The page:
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Nvidia released a beta version of Eye Contact, an AI-powered feature that automatically keeps your eyes in the centre of the frame when you look away from the camera in real life.

The feature ships with Nvidia’s Broadcast app, and the company is eager to hear feedback on improving it. Some users have expressed concern that it appears too unnatural and creepy.


Eye Contact replaces your eyes with software-controlled simulated eyeballs that stare directly into the camera. The feature attempts to replicate your natural eye colour and blinking pattern. Critics, however, warn that unbroken eye contact can make for an uncomfortable viewing experience.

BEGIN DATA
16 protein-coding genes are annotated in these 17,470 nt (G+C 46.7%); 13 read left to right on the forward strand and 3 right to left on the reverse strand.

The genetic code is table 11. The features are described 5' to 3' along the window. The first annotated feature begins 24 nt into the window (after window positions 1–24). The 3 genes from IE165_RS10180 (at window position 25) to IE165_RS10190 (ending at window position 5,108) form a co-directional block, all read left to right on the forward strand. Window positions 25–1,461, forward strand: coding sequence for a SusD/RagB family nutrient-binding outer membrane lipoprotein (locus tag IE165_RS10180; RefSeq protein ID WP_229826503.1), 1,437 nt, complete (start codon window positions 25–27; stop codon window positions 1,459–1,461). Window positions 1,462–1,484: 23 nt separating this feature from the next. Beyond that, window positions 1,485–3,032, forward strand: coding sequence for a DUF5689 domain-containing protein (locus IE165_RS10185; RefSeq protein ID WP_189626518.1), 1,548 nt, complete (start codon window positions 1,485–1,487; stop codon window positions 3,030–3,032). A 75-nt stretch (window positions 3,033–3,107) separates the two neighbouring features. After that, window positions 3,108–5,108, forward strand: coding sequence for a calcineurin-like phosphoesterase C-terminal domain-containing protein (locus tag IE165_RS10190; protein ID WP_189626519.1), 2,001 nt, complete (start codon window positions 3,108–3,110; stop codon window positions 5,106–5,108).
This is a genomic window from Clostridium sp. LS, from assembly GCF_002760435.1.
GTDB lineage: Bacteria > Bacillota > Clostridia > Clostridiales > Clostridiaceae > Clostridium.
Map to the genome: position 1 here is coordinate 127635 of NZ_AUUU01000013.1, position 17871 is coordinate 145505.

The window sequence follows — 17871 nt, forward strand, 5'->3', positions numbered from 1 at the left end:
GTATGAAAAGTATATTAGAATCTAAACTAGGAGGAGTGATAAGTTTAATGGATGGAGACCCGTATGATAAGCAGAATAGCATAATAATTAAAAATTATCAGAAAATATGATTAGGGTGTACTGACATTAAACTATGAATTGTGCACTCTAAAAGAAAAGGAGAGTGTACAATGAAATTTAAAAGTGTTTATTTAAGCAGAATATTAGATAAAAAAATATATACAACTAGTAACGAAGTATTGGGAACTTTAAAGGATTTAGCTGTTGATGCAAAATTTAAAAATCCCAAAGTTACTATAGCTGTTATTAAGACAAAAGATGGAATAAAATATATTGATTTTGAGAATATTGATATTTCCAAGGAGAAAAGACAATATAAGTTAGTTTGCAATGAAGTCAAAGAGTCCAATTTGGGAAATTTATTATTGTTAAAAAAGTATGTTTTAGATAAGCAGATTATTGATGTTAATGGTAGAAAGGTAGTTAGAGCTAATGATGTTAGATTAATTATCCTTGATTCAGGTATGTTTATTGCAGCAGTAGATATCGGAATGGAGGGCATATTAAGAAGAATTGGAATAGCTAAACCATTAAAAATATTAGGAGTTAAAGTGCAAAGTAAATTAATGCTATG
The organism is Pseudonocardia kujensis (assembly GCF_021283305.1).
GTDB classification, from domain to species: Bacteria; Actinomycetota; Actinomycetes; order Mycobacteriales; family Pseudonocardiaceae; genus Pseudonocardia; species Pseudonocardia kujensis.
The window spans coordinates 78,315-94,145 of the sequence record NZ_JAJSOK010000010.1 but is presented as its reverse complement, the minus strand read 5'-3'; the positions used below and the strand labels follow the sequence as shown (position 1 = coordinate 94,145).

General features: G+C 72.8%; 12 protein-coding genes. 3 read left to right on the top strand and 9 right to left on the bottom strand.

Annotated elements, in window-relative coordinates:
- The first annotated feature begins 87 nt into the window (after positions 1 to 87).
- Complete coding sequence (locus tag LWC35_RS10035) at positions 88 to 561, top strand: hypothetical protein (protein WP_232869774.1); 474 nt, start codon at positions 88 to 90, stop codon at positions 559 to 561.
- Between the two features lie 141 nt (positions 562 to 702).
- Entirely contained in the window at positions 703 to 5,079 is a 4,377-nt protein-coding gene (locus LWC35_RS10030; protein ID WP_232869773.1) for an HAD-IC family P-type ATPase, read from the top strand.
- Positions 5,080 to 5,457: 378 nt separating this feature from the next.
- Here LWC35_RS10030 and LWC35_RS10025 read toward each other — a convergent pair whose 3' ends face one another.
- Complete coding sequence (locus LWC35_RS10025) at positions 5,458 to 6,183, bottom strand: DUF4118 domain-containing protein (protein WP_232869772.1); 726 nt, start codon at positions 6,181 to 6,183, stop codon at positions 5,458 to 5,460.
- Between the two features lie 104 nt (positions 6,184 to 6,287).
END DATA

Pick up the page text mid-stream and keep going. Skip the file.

Scott Baker, a former TV news anchor, weighed in on the technology. “As a TV news anchor for decades… this is not quite the right approach. To make communication effective… you have to naturally break eye contact with the camera (just as you would in real life) fairly often.”

“The power of eye contact in human communication is deeply researched”, Baker continued. “Locking eyes with someone for more than 7 to 10 seconds is intuitively regarded as creepy or uncomfortable.”

Apple tried to no avail

It’s worth noting that this isn’t the first time a company has attempted to use simulated eyeballs to maintain eye contact during video calls. In 2019, Apple introduced a similar feature in FaceTime. The tech giant faced a negative reception upon launch.

If you’re looking to add some creepiness to your video calls, you can try Eye Contact by downloading Nvidia Broadcast for free from the company’s website.

Tip: HP Presence provides full ecosystem for (hybrid) collaboration